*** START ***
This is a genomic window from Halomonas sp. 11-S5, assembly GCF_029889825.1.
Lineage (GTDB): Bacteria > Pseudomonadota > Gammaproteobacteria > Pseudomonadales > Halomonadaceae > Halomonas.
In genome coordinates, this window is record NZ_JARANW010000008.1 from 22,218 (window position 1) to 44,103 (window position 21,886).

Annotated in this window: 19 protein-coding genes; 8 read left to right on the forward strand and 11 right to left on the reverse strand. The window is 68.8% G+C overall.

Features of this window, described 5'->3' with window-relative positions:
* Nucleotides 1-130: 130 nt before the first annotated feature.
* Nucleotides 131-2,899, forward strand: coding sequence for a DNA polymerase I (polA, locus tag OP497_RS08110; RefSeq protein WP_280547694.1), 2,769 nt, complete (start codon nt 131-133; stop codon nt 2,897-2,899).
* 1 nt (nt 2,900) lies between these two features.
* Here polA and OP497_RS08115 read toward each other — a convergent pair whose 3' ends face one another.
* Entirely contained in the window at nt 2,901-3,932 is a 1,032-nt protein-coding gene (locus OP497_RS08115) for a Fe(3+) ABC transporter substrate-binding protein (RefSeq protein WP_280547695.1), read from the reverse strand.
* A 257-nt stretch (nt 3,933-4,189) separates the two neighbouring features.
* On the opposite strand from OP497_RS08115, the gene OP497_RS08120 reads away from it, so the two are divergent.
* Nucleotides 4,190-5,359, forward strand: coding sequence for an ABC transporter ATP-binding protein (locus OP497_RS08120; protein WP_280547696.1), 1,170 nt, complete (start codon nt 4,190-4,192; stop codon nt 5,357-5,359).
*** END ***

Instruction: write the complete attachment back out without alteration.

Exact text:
This is a genomic window from Halomonas sp. 11-S5, assembly GCF_029889825.1.
Lineage (GTDB): Bacteria > Pseudomonadota > Gammaproteobacteria > Pseudomonadales > Halomonadaceae > Halomonas.
In genome coordinates, this window is record NZ_JARANW010000008.1 from 22,218 (window position 1) to 44,103 (window position 21,886).

Annotated in this window: 19 protein-coding genes; 8 read left to right on the forward strand and 11 right to left on the reverse strand. The window is 68.8% G+C overall.

Features of this window, described 5'->3' with window-relative positions:
* Nucleotides 1-130: 130 nt before the first annotated feature.
* Nucleotides 131-2,899, forward strand: coding sequence for a DNA polymerase I (polA, locus tag OP497_RS08110; RefSeq protein WP_280547694.1), 2,769 nt, complete (start codon nt 131-133; stop codon nt 2,897-2,899).
* 1 nt (nt 2,900) lies between these two features.
* Here polA and OP497_RS08115 read toward each other — a convergent pair whose 3' ends face one another.
* Entirely contained in the window at nt 2,901-3,932 is a 1,032-nt protein-coding gene (locus OP497_RS08115) for a Fe(3+) ABC transporter substrate-binding protein (RefSeq protein WP_280547695.1), read from the reverse strand.
* A 257-nt stretch (nt 3,933-4,189) separates the two neighbouring features.
* On the opposite strand from OP497_RS08115, the gene OP497_RS08120 reads away from it, so the two are divergent.
* Nucleotides 4,190-5,359, forward strand: coding sequence for an ABC transporter ATP-binding protein (locus OP497_RS08120; protein WP_280547696.1), 1,170 nt, complete (start codon nt 4,190-4,192; stop codon nt 5,357-5,359).